According to the central bank data, at the end of May of this year, the average interest rate on deposits of BASIC Bank was 6.02 per cent. In contrast, the average interest rate on loans was 3.68 per cent. As a result, the spread of Basic Bank was negative 2.34 per cent. In 2022, the bank lost Tk 246 crore in the interest sector. In 2021, the loss was Tk 442 crore. For the past 10 years, BASIC Bank has been making losses.

BASIC Bank Managing Director Md Anisur Rahman said, ‘The bank's reputation has been damaged due to the plundering. We have to collect deposits at a higher interest rate from government institutions. But no income is coming from the default loans. As a result, the bank is losing money in the interest sector. We had requested the government for low-interest deposits. But we did not get it. So it is difficult to pull the bank up.’

After its inception in 2013, Farmers Bank immediately got entangled in irregularities and corruption. When attempts to recover the deposits of depositors failed, the Central Bank intervened in the bank. To rescue the troubled Farmers Bank, the Ministry of Finance and the Bangladesh Bank step in. The Farmers Bank was renamed Padma Bank four years ago. Along with the change of name, the government and Bangladesh Bank provided Tk 715 crore in capital assistance to the bank. Despite receiving various types of discounts and assistance, the bank has not shown any visible improvement. Instead, Padma Bank, which failed to turn around, proposed to merge with a state-owned bank. There was also talk of bringing in foreign investment, but that did not materialize. Padma Bank has also exhausted the capital provided as equity. At the end of June 2021, the bank had a capital shortfall of Tk 2,100 crore.

According to the central bank data, the average interest rate on deposits of Padma Bank at the end of May of this year was 8.01 per cent. In contrast, the average interest rate on loans was 3.42 per cent. As a result, the spread of Padma Bank was negative 4.59 per cent. The default loan ratio of Padma Bank is now more than 59 per cent.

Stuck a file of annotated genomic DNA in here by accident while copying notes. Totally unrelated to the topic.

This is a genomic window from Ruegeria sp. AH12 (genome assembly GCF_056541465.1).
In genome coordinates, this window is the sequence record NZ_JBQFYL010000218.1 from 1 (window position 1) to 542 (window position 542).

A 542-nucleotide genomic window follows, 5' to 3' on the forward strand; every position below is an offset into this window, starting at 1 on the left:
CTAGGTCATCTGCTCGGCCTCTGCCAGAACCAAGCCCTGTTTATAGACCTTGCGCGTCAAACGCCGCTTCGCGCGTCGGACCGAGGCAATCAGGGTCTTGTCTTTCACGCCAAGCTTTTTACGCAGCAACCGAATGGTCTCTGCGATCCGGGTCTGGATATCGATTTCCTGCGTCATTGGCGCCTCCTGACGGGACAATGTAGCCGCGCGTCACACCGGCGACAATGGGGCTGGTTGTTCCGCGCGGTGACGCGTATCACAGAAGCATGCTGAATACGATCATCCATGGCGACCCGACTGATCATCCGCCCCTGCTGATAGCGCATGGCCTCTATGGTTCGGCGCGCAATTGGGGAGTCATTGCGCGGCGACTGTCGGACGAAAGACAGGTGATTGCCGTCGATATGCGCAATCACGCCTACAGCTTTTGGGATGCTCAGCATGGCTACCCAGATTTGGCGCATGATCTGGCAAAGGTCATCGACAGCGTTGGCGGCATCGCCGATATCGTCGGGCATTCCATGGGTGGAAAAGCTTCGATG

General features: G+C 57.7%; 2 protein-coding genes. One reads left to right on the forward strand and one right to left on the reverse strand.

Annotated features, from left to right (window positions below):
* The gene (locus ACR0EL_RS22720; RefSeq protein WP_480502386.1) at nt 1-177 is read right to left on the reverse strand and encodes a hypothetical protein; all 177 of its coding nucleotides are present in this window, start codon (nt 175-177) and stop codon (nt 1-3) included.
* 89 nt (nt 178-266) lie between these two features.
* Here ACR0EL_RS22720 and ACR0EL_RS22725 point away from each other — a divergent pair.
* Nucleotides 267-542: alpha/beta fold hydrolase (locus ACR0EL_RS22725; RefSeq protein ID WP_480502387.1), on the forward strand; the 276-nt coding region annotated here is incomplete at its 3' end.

Padma Bank's Deputy Managing Director Mohammad Imtiaz Uddin said, ‘After Padma Bank started operations, no loan has become default. The default loans that exist now are from The Farmers Bank. But we are trying to collect those loans. The recovery situation is also good in this regard. We have taken the initiative to increase remittance flow through the bank. At the same time, foreign trade activities are starting. We are discussing with the central bank to start loan distribution activities of the bank from September. I hope Padma Bank will turn around soon.’

National Bank of Pakistan has no trace of loans distributed in Bangladesh. According to the central bank data, the average interest rate on deposits of the Pakistani bank at the end of March of this year was 6.37 per cent. In contrast, the average interest rate on loans was 0.52 per cent. As a result, the spread of National Bank of Pakistan was negative 5.85 per cent. The default loan ratio of the bank is 97.99 per cent.

Due to the negative spread, ICB Islamic Bank is continuously making losses. The current spread of the bank is negative 2.30 per cent. The default loan ratio of the bank is also more than 86 per cent.

The average interest rate on deposits of BDBL at the end of May of this year was 5.34 per cent. In contrast, the average interest rate on loans was 4.31 per cent. As a result, the spread of BDBL was negative 1.03 per cent. The default loan ratio of BDBL is 49.34 per cent.

Bangladesh Commerce Bank, which is a joint venture of the government and the private sector, has an average interest rate of 5.77 per cent on deposits. In contrast, the average interest rate on loans is 5.44 per cent. As a result, the spread of Bangladesh Commerce Bank is also negative 0.33 per cent. The default loan ratio of the bank is about 43 per cent. However, Bangladesh Commerce Bank Managing Director Mohammad Tajul Islam claims that the bank is turning around. He told The Daily Bonik Barta, ‘In 2022, we recovered Tk 233 crore in default loans in cash. This is the highest in the history of Commerce Bank. Within June of the current year, the bank's deposits have increased by Tk 500 crore. We are taking initiatives to increase low-interest deposits to bring the spread to a positive level.’